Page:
Since their discovery 26 years ago, the Violent Femmes have released 16 albums, which include such hits as "Kiss Off," "Add It Up" and "American Music," as well as "Gone" and "Blister."
And the inclusion of the Femmes as headliner at this year's Justice Ball on July 28 will undoubtedly inspire wistful thoughts among the audience of young professionals, providing an interesting contrast to past Justice Ball performers -- a list that includes Billy Idol and Macy Gray.
"We always want a band that people will have fun dancing to ... people enjoy bands they remember from their high school and college days," Bet Tzedek President and CEO Mitch Kamin said.
Kamin counts himself among those who will be reminiscing after the Violent Femmes take the stage.
"I'll be singing along to every song," he said.
Aside from his personal enthusiasm for having the Violent Femmes perform at this year's Justice Ball, Kamin also takes great pride in the unique and energetic nature of the fundraiser for Bet Tzedek, a pro-bono legal service for the low income and elderly in Los Angeles. He views the Justice Ball as a creative alternative to "your typical sit-down dinner with people in suits."
Now in its 11th year, the Justice Ball will be held this year at West Hollywood's The Lot, branching out from its venue for the last two years, the Hollywood Palladium. While Kamin cites the recent sale and subsequent renovation of the Palladium as a reason behind the change, he is looking forward to hosting the event at The Lot.
"It's always great to try a new space, and it gives us the flexibility to offer new things," he said.
Changing the venue means that the Justice Ball will be outdoors, which allows for the option of VIP cabanas ($3,600 each, which have already sold out) and a second stage for the event, as well as casino gaming, a dance stage and a karaoke lounge. Kamin hopes to raise $500,000 this year.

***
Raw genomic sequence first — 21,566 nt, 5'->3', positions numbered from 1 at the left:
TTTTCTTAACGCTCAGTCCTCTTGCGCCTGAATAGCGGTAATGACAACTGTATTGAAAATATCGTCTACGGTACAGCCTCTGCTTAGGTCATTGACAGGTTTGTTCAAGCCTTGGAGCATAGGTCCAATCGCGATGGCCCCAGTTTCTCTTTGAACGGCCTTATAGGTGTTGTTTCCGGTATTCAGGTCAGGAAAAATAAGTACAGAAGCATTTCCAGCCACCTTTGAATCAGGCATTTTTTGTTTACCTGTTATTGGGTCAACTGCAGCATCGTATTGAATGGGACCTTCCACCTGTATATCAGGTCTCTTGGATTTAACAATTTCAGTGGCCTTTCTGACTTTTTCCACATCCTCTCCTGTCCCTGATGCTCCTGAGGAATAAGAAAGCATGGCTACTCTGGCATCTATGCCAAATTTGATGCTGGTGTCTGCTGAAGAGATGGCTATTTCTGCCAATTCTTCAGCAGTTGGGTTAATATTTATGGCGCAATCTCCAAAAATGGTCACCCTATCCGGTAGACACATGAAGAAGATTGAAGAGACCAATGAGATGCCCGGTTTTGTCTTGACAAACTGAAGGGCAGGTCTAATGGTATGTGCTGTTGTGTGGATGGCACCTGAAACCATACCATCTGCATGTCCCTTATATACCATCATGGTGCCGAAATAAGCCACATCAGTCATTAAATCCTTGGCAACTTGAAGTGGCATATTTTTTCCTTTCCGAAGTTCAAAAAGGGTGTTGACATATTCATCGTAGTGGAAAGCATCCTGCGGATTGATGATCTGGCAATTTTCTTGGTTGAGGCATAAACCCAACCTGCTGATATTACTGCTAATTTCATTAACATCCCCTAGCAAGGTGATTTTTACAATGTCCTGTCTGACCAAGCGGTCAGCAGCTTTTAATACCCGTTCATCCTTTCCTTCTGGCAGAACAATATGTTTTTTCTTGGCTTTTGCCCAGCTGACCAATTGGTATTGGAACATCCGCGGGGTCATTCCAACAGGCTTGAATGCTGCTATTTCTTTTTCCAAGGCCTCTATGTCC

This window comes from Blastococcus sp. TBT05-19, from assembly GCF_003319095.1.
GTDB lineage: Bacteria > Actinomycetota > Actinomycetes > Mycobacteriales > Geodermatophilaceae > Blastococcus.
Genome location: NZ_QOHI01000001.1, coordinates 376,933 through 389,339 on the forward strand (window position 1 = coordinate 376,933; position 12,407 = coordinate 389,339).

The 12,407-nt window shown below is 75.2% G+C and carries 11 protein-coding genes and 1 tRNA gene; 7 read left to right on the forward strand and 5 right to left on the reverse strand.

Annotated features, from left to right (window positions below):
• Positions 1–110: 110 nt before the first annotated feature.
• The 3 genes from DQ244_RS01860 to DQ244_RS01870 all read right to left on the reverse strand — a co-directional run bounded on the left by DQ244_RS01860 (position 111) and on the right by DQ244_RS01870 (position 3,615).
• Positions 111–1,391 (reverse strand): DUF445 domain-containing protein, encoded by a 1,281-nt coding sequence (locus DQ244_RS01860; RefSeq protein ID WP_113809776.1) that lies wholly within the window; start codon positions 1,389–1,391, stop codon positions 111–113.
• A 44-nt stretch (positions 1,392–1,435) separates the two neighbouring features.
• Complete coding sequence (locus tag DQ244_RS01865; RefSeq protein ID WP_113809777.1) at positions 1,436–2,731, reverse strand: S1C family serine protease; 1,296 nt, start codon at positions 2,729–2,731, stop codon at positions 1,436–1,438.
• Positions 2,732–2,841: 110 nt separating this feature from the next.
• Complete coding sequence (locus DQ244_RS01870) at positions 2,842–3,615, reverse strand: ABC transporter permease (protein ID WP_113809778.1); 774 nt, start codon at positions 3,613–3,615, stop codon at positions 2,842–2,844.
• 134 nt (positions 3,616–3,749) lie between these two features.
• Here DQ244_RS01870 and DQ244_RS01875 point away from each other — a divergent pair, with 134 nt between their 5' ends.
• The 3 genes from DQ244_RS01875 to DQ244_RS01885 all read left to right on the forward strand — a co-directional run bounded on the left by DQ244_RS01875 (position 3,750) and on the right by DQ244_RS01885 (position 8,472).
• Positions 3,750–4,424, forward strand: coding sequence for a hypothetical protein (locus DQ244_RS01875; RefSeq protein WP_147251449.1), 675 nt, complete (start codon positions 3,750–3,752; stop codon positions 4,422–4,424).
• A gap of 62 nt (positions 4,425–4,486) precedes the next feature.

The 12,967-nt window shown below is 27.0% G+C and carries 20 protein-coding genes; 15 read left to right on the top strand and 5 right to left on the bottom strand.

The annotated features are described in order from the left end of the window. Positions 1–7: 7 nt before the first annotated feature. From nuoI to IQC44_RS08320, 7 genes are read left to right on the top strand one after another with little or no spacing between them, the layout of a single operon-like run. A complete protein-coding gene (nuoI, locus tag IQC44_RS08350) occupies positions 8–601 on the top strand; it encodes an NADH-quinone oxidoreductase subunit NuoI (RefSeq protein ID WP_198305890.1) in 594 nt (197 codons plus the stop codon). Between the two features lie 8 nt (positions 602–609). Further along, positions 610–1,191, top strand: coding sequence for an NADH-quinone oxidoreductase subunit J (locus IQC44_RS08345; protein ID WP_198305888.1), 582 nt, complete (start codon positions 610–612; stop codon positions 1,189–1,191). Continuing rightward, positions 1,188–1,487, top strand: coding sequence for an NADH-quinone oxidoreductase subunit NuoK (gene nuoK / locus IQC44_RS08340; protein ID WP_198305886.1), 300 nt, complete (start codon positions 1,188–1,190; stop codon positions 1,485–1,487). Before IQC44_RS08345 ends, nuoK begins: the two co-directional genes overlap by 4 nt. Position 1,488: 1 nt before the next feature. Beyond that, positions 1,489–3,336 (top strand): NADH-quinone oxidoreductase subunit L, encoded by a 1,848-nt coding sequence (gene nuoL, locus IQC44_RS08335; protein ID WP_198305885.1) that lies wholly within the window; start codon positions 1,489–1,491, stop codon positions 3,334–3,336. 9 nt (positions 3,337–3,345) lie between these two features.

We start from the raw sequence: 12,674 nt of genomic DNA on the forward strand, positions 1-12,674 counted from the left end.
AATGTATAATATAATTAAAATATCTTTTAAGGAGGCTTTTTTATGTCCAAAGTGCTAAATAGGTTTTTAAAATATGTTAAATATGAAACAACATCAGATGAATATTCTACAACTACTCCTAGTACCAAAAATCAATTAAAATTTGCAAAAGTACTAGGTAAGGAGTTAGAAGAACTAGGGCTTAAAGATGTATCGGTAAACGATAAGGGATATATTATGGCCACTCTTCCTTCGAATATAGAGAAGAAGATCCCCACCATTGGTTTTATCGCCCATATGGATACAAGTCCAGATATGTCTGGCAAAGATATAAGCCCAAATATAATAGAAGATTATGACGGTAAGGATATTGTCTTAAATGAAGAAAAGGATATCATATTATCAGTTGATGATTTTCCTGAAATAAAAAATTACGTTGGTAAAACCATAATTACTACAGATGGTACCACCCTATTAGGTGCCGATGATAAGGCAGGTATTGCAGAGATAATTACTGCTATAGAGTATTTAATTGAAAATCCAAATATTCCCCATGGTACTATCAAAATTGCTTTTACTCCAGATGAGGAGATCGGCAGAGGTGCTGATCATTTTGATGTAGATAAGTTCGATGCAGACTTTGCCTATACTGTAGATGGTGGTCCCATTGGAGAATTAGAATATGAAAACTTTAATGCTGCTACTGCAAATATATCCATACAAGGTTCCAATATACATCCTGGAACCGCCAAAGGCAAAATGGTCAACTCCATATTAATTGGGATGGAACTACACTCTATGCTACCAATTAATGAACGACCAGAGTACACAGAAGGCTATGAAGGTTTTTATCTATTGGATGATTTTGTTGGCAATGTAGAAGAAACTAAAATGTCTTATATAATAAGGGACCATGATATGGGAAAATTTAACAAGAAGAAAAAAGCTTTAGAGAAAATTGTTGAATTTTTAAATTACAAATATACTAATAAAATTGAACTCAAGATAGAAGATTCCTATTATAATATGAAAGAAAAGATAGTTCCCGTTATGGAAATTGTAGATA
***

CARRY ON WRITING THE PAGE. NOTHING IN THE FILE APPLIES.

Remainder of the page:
While the Violent Femmes traditionally play concert venues, colleges and festivals, benefit shows are not out of the ordinary for a group whose songs occasionally verge on the political.
"The poor and elderly are being shoved aside not only by financial interests, but also cultural, social, and even artistic indifference," Femmes bassist and co-founder Brian Ritchie said of Bet Tzedek's target clientele.
Founded in 1980 by Ritchie and percussionist Victor DeLorenzo, the Violent Femmes added vocalist Gordon Gano before taking to the coffee houses and street corners of Milwaukee. In 1981, James Honeyman-Scott of The Pretenders heard the band busking in front of the Oriental Theatre and invited them to play as the opening act. Soon after their debut performance, the Violent Femmes were signed to Slash Records and released their first record, "Violent Femmes."
So what keeps these rockers relevant after more than 25 years?
"We have retained the ability to laugh at the world, its inhabitants and particularly ourselves," Ritchie told The Journal. "Musicians who take themselves too seriously are boring."
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